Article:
Legal Alerts

12 Jul 2013

Delay of Health Care Reform Employer Reporting and Penalties

THIS DELAY OF HEALTH CARE REFORM REQUIREMENTS AFFECTS ONLY THE EMPLOYER REPORTING AND PENALTIES, AND DOES NOT AFFECT ANY OTHER PROVISION OF THE HEALTH CARE REFORM REQUIREMENTS. INDIVIDUALS ARE STILL REQUIRED TO HAVE COVERAGE IN 2014 OR PAY A PENALTY.

July 9th, the IRS released transition guidance in the form of Notice 2013-45 postponing the enforcement of the employer and insurer reporting required by health care reform until 2015. Curiously, after thousands of pages of statutes and regulations, Notice 2013-45 is three pages long. The specific reporting requirements that will be voluntary until 2015 are:

  • The information reporting requirements applicable to providers of minimum essential coverage, including self-insuring employers, under Section 6055 of the Internal Revenue Code.
  • The information reporting requirements applicable to large employers (employers employing 50 or more full-time or full-time equivalent employees) relating to the health coverage the employer offers (or does not offer) to its full-time (30 or more hours per week) employees under Section 6056 of the Internal Revenue Code.

The guidance is clear that proposed rules regarding these reporting requirements are expected to be issued this summer. Voluntary compliance in 2014 is encouraged after proposed rules are issued to prepare for mandatory reporting in 2015, but no penalties will be assessed for non-reporting in 2014.

The employer penalties under the “play or pay” or “employer shared responsibility” rule applicable to large employers cannot be enforced until 2015, because the delay in the mandatory reporting requirements will result in incomplete information that is necessary to calculate the penalties.

EMPLOYER ACTION ITEMS

  • Employers still need to identify full-time employees by tracking hours. An employee will need to know whether or not he or she is a full-time employee as defined for purposes of health care reform for purposes of the premium tax credits (subsidies) for coverage under an exchange.
  • Employers still need to distribute the mandatory public health insurance exchange notice by October 1, 2013. While the employer information included in the model notice is optional, employers should consider providing information about the employer’s group health plan (if any) to cut down on employee requests for the information the employee will need to apply for a premium tax credit (subsidy) for coverage under an exchange.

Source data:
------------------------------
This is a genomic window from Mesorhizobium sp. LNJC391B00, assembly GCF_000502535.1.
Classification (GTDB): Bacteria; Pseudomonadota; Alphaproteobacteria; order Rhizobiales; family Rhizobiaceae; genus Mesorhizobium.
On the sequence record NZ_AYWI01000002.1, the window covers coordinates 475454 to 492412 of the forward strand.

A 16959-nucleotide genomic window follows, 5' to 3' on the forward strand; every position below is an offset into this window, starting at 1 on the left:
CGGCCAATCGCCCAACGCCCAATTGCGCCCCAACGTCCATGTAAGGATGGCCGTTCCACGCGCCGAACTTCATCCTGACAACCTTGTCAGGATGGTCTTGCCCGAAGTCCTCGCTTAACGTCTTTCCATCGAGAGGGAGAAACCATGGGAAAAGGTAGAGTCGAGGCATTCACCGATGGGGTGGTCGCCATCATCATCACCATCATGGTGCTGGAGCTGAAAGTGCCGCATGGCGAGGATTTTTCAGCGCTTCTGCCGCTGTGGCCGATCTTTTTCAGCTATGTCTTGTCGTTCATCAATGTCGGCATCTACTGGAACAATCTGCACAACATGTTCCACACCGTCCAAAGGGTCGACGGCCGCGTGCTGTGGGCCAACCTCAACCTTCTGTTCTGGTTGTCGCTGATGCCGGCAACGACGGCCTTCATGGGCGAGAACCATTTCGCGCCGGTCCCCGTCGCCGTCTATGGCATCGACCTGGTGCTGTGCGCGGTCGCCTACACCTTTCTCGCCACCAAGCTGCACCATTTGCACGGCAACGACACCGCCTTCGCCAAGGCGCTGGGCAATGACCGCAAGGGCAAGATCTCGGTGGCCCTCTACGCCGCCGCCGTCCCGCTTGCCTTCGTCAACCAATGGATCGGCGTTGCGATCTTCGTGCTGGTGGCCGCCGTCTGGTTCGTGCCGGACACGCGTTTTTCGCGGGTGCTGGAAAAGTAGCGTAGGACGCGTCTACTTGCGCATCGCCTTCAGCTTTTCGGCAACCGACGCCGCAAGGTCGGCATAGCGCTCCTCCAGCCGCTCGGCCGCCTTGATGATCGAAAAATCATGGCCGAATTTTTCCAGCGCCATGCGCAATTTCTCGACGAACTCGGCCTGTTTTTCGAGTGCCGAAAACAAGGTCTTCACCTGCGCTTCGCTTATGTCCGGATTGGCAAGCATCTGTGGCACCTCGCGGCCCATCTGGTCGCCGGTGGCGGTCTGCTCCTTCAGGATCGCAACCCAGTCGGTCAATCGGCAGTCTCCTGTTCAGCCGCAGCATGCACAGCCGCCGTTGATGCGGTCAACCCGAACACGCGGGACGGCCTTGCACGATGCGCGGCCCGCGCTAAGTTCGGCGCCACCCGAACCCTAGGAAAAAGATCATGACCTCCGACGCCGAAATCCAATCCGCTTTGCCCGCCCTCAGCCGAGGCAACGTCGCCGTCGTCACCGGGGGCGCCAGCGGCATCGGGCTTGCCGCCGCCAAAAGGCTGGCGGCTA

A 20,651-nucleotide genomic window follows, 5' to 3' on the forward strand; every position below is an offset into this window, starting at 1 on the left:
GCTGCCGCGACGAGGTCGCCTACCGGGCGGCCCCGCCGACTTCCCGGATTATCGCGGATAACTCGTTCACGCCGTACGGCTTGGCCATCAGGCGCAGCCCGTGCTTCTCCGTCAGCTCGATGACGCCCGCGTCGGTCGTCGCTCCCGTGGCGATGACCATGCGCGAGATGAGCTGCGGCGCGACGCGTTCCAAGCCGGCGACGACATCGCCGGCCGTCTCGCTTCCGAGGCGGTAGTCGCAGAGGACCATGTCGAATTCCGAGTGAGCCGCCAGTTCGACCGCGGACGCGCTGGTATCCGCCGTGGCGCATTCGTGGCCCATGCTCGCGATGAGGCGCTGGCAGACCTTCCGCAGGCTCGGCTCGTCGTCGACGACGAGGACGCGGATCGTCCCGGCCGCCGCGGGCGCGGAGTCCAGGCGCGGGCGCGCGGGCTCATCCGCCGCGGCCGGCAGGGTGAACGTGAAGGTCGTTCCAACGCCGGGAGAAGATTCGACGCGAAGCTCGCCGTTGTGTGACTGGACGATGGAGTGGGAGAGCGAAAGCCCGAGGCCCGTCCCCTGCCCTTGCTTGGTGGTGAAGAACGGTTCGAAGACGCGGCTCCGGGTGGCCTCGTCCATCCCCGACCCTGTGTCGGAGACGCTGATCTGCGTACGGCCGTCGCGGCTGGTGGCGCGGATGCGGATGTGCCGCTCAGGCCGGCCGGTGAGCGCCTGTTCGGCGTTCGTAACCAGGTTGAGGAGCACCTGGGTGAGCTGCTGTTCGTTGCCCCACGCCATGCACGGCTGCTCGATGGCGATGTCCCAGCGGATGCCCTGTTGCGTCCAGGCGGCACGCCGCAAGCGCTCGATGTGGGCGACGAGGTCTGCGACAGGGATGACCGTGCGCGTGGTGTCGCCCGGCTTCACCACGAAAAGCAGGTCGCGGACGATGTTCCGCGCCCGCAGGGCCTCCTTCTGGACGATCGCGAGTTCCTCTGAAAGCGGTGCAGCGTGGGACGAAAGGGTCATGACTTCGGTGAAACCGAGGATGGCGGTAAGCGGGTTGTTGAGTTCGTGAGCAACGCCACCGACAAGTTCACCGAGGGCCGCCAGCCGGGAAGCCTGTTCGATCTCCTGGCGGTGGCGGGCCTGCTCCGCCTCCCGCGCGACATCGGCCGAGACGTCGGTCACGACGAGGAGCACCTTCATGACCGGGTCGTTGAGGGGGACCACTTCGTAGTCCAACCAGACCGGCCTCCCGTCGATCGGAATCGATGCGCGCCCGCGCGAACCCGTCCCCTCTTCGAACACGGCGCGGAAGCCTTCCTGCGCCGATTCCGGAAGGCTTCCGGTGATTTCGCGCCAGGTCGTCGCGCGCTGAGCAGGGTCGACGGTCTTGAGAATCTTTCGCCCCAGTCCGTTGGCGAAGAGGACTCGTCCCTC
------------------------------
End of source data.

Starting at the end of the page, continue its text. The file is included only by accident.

• The public health exchanges will rely on individuals reporting whether or not their employers offer them minimum essential coverage that is affordable and has minimum value. Employers should still (but are not required to) determine whether coverage is affordable and has minimum value so that full-time employees have that information if they choose to apply for coverage through the public health exchanges. Employers could be contacted by the exchanges to verify employee-provided information.
  • Employers that sponsor a self-insured health plan with a plan year ending on or after September 30, 2012 and before January 1, 2013, must file a Form 720 and pay fees based on the average number of lives covered under the plan to help fund the Patient-Centered Outcomes Research Trust Fund. These employers must report and pay these fees on or before July 31, 2013.
  • Employers that sponsor a self-insured health plan still must report the average number of lives covered under the plan to the Department of Health and Human Services (HHS) no later than November 15, 2013, and pay HHS all required reinsurance fees within 30 days of receiving the total amount due from HHS.
  • Employers still need to comply with any plan design changes that are required in 2014 that likely will require plan amendments and SPD updates, including:
    • Waiting periods prior to eligibility for health coverage may not exceed the date 90 days from an employee’s date of hire.
    • Pre-existing condition exclusions will NOT be allowed.
    • Cost-sharing is capped and no annual or lifetime limits on benefits will be allowed.
    • Coverage of adult children to age 26 is required (even if the adult child has other coverage available).

Please contact Dannae Delano with any questions you have about the transition guidance or regarding what you need to do for 2014.


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